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Fatal and hospitalized agricultural machinery injuries to children in Ontario, Canada.
  1. W. Pickett,
  2. R. J. Brison,
  3. J. R. Hoey
  1. Department of Community Health and Epidemiology, Queen's University at Kingston, Ontario, Canada.

    Abstract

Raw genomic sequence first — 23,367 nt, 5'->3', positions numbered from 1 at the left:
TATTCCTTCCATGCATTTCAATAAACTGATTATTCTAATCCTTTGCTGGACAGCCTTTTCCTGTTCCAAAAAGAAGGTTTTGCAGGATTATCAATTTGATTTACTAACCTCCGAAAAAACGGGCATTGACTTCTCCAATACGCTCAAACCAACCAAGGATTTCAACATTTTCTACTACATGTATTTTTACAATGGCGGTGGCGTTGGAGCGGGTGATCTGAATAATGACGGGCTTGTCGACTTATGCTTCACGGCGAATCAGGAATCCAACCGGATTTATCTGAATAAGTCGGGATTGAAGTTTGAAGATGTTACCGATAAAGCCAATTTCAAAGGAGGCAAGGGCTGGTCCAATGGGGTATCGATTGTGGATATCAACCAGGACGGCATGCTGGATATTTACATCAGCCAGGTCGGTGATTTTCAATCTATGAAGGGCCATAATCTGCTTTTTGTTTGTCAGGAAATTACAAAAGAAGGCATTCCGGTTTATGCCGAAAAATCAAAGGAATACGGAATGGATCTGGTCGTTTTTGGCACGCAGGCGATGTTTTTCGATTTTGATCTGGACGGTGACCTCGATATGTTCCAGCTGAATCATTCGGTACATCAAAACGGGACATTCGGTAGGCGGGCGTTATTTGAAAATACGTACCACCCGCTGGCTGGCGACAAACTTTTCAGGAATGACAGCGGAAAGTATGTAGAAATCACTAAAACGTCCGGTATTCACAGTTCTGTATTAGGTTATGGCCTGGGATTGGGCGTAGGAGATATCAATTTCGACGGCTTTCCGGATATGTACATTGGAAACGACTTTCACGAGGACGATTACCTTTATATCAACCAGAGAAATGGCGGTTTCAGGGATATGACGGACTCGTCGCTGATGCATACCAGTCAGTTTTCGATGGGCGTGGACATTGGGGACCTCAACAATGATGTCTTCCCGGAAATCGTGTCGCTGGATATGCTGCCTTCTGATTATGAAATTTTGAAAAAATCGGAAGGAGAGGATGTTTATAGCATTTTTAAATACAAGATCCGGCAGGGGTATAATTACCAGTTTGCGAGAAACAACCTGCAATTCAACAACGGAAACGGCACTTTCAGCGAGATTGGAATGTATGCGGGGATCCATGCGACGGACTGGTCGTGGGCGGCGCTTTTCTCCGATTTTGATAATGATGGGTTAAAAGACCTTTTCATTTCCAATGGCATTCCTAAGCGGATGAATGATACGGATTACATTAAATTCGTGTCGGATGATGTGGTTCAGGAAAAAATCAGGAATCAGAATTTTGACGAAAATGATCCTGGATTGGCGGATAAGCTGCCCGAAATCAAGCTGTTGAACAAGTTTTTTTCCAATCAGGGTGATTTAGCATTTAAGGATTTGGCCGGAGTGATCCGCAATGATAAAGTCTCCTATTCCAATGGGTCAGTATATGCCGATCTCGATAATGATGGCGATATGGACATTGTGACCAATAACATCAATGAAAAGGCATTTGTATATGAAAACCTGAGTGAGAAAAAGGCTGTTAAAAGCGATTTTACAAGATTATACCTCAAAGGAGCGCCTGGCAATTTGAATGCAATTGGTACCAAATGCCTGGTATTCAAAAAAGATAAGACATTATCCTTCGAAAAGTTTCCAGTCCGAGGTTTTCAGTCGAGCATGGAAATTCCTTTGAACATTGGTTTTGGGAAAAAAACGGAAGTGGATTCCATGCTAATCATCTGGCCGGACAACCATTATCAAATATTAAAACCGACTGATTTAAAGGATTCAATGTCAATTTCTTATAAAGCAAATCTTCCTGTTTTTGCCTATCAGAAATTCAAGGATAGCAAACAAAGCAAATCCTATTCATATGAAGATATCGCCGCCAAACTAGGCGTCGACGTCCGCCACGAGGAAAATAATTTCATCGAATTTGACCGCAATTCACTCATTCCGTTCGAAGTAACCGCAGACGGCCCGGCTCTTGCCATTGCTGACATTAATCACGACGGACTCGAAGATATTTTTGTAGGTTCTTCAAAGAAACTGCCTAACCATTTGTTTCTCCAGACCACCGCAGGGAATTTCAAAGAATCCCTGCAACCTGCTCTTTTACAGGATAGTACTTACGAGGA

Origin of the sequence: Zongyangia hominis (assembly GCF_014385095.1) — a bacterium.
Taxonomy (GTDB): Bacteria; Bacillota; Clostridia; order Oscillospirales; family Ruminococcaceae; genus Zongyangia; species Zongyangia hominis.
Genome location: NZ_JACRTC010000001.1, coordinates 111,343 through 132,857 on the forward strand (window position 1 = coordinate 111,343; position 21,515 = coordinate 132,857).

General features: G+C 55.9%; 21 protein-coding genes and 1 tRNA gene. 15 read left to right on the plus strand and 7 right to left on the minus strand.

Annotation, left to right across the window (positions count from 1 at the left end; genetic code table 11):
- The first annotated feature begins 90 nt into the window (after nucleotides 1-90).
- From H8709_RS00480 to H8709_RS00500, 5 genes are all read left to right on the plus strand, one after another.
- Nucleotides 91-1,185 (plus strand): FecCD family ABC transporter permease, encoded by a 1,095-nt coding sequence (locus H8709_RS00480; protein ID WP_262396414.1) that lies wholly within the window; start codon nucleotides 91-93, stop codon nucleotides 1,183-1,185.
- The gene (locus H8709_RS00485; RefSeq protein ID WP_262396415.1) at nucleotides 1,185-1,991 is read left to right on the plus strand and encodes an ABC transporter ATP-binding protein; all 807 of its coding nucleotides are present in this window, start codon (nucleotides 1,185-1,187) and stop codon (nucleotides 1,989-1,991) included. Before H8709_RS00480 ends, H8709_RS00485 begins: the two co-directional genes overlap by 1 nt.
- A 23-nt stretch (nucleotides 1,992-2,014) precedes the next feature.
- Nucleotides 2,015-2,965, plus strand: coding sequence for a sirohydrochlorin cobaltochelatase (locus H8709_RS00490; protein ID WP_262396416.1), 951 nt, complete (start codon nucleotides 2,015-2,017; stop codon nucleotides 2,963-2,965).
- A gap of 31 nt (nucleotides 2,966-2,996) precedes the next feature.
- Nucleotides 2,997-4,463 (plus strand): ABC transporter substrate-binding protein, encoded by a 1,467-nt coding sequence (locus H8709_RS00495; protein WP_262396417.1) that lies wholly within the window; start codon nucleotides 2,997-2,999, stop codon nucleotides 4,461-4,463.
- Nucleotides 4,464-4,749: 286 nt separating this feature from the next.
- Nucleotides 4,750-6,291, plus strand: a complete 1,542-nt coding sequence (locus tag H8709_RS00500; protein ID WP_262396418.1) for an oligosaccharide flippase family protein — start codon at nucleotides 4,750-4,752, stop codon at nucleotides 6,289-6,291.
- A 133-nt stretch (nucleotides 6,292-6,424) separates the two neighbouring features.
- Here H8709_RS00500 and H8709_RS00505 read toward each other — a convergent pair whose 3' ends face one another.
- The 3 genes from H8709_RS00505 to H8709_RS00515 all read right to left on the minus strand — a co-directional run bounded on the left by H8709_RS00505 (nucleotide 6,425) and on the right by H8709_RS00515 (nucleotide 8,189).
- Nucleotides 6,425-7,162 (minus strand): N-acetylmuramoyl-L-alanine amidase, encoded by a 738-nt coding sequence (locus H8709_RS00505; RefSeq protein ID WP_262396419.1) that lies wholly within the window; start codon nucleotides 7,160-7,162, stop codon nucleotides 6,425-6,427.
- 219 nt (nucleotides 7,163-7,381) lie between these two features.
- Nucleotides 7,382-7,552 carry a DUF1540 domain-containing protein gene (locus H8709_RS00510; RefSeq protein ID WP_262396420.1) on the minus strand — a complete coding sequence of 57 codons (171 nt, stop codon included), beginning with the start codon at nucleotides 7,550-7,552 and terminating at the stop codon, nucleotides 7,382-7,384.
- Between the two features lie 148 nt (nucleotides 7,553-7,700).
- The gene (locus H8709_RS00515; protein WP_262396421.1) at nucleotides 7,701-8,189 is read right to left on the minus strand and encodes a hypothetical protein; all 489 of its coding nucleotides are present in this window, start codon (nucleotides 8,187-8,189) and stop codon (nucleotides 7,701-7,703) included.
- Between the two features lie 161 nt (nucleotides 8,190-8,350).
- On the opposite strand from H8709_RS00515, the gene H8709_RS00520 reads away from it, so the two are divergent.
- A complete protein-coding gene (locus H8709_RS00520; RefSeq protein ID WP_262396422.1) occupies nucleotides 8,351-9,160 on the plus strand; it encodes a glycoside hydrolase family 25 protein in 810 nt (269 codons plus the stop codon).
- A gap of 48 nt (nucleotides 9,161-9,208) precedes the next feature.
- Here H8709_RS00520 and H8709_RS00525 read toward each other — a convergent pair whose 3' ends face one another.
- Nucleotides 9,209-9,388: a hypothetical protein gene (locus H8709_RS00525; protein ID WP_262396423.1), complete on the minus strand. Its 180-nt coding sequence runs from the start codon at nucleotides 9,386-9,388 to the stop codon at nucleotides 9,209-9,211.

OBJECTIVES: To assess rates and patterns of agricultural machinery injuries in farm children in order to both determine priorities and develop strategies for injury control in this population. METHODS: Coroners' files and hospital discharge data were examined for Ontario farm children aged 0-19 who had agricultural machinery injuries over a five year period ending 31 March 1990. Injury rates were described by age, sex, geographic region, type of machinery, and mechanism of injury. Common patterns of injury deserving of priority for prevention were then identified and described. RESULTS: 283 machinery injuries to children were identified. Injury rates were 116 and 25/100,000/year for boys and girls respectively. Boys were at increasing risk relative to girls as their ages increased. Young children were at greatest risk for fatal injury. There is a prominent summer peak in occurrence. The farm tractor was the machine most commonly associated with these injuries (33.2%), and entanglement, usually of clothing, was the mechanism cited most often (36.3%). The case fatality ratio (ratio of hospitalizations:deaths) was generally low whether assessed by machinery type or by mechanism of injury. This provides an indication of the lethality of these injuries. Common patterns associated with injury risk included: (1) inadequate supervision of small children; (2) permitting children to be in the area of moving or unguarded machinery; (3) allowing children to accompany workers using farm machinery; and (4) having children performing work related tasks inappropriate for their age. CONCLUSIONS: Machinery related injuries are not uncommon in farm children and have a high case fatality rate. These rates changed little over the five year study period. Feasible strategies for prevention of these injuries, four of which are presented here, need to be developed and implemented by public health professionals working in cooperation with members of the agricultural industry.

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